- Police Beat
- The Forecaster
PORTLAND — “You miss so much if you live in a world where you don’t know how to read,” said Barbara Miller, who mentors young people for Make it Happen, a program overseen by the Portland Public Schools’ Multilingual and Multicultural Center.
Miller grew up in Los Angeles and attended a high school that was 50 percent Hispanic. She discovered early on that many young people struggle with the English language or, in many cases, lack strong support from home. Her three best friends were Hispanic, Chinese and Japanese.
She earned a degree in psychology in college and eventually married a U.S. Navy sailor. Because of her inclination to serve and her husband’s peripatetic career, Miller has compiled a diverse list of service: adult literacy tutor, Little League umpire and umpire trainer, parent volunteer for schools in five different states, and volunteer for Cub Scouts and Boy Scouts. She moved to Portland in 2007.
In 2011, Miller saw a poster announcing the need for volunteers for the Make It Happen program. It seemed like a fine fit, so she called the number and signed on. The program website notes that “Make It Happen is a program that pairs English Language Learners in grades 8-12 with volunteer academic coaches to provide personalized, structured academic and social support.”
Miller spends two hours every Monday and Tuesday at Deering High School, mentoring two students from Somalia, and works with other students as needed. She might provide basic help, such as assisting with homework assignments or working on vocabulary. Or she might discuss broader issues, such as college possibilities or career goals. Or she might simply talk about life.
The numbers confirm the critical importance of the Make it Happen program. English is not the native language for about 30 percent of the students in the Portland public schools. The students represent 59 different language groups; the five most commonly represented language groups are Somali, Arabic, Spanish, French and Khmer.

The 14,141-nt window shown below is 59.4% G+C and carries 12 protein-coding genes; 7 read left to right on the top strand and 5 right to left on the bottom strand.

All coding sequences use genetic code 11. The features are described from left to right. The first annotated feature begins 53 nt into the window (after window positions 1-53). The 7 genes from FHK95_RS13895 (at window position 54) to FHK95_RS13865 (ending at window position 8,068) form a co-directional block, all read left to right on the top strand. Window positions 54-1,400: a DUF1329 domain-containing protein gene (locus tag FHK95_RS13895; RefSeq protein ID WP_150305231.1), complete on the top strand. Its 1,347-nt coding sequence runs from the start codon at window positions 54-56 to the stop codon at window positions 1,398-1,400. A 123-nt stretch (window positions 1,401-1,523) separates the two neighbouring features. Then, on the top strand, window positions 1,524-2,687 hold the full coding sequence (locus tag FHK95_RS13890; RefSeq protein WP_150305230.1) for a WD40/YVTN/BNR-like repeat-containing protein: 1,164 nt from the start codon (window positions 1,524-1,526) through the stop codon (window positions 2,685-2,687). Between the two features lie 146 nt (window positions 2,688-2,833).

Nancy Boucher, development coordinator for Make it Happen, said there are about 50 active volunteers working with the program. She noted that the coaches help students wrestle with the nuances of the English language, and said “Barbara Miller is amazing, a pillar of the program.”
Tim Cronin, program coordinator, added that in addition to being a fine mentor, Miller has secured donations to pay for computers for the program.
Grace Valenzuela, program director of the Multilingual and Multicultural Center, said, “The dedicated staff, the involved parents and the passionate coaches are important, but it’s really about helping kids who are committed to realizing their dreams.”
When asked why she dedicates so much of her time to Make it Happen, Miller talks about her two students. She said she’s proud that one of them had the initiative to tell his story at “The Telling Room,” a nonprofit writing center in Portland dedicated to the idea that children and young adults are natural storytellers.
And then there was a recent conversation she had with the other student, Ayni Shardi.
“She said to me, ‘I’m not sure why, but I really like talking to you,’” Miller said. “It’s moments like these that help me feel like I’m making a difference.”
One in a series of profiles by Brunswick writer David Treadwell about people who quietly contribute to the quality of life in greater Portland. Do you know an Unsung Hero? Tell us: firstname.lastname@example.org.